Archive for the ‘Emergency & Intensive Care’ Category

Caring for a patient to hospital with serious problems

Thursday, May 12th, 2011

It is not easy to face the serious illness of a relative, especially if the events fall dramatically within a few hours. Here we describe some instructions how to care patients in hospital:

care patient in hospital

First you must find the courage to smile at the patient even if the clinical situation is desperate. Especially in the case of heart disease, you always say that the situation is under control and that there is absolutely nothing to worry about. You have to be convincing and reassuring, cool and determined without ever leaking no emotion.

If you can make some jokes and talks animatedly about this and less as if nothing special was happening. This attitude will convince the patient that this is a simple matter and is in no danger. Do not whisper to anyone, especially not to make signs and do not collapse. (more…)

The importance of cleanliness in areas at risk in health facilities

Thursday, December 2nd, 2010

Hospitals are places that require extreme cleaning and disinfection of all clean rooms to avoid any kind of infection among patients. Cleanrooms are specially designed spaces for low levels of contamination. These areas must have controlled parameters such as air particulates, humidity, air pressure inside, lighting and temperature to avoid the risks of infection.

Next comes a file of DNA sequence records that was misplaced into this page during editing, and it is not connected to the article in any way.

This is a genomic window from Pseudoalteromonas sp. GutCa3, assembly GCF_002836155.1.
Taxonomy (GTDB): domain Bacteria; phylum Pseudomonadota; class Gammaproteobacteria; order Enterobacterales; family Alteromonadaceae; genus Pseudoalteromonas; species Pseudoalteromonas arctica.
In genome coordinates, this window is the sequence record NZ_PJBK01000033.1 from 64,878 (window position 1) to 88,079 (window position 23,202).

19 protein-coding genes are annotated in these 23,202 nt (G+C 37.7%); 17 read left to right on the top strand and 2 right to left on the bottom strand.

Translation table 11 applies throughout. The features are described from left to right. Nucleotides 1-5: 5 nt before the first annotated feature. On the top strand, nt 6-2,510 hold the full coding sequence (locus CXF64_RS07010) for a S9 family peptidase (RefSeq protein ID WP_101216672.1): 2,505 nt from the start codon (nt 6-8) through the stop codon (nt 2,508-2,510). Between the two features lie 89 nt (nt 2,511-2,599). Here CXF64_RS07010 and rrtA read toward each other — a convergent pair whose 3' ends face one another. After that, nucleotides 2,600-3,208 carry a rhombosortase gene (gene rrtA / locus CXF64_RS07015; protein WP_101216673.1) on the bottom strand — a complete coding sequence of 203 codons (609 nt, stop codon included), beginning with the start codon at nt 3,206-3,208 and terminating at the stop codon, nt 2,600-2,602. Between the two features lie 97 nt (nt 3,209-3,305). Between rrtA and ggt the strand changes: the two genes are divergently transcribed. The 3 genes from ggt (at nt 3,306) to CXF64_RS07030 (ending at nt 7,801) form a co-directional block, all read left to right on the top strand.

clean hospital

Depending on your level of risk, high, medium and low, and personal hygiene requirements will be much more specialized. High-risk areas are intensive care units, a prelude to operating rooms, operating rooms or areas of hemodialysis … should be cleaned and disinfected as a whole and very often, several times a day, after treatments, operations, etc. (more…)

Doctors: how to deliver bad news

Friday, November 26th, 2010

There is no doubt that doctors have the difficult task of communicating the patient bad news. Thus, we consider them experts convey negative messages. It is therefore essential to know tactful, and the Medical College (WTO) has been to work and give the keys to physicians: how to give bad news.

doctor deliver bad news

Very few people have the ability to know things have the right touch to avoid hurting anyone’s feelings. Fortunately or unfortunately, part of the work of doctors goes this way: there are times when there is no choice but to give bad news. However, there are many ways to give bad news. (more…)

The acid-base balance

Saturday, March 27th, 2010

Remember that most chemical reactions are conditioned by the pH of the medium in which the reaction takes place. Also, the majority of chemical reactions, enzymes, proteins in the body can not take place in conditions of very precise acidity necessary to maintain homeostasis.

I – Recalls:
An atom consists of a nucleus made of protons and neutrons, around which one or more electrons distributed in layers, themselves divisible into even smaller particles. Protons have a positive charge, neutrons are electrically neutral. The electrons themselves have an electrical charge opposite to that of the proton. Thus, an atom has a neutral electrical charge, with the same number of protons and electrons. The iron atom has 26 each, mercury, 80, while hydrogen, 1. The sub-components are identical, it is their number that gives them special properties. Most chemists of you will remember the periodic table of elements of DI Mendeleev.

Some elements have the ability to lose or gain electrons easily, and to relate their electrons of the outer layer. This gives respectively molecules and ions. These are the latest interest here, especially the ions from the hydrogen atom.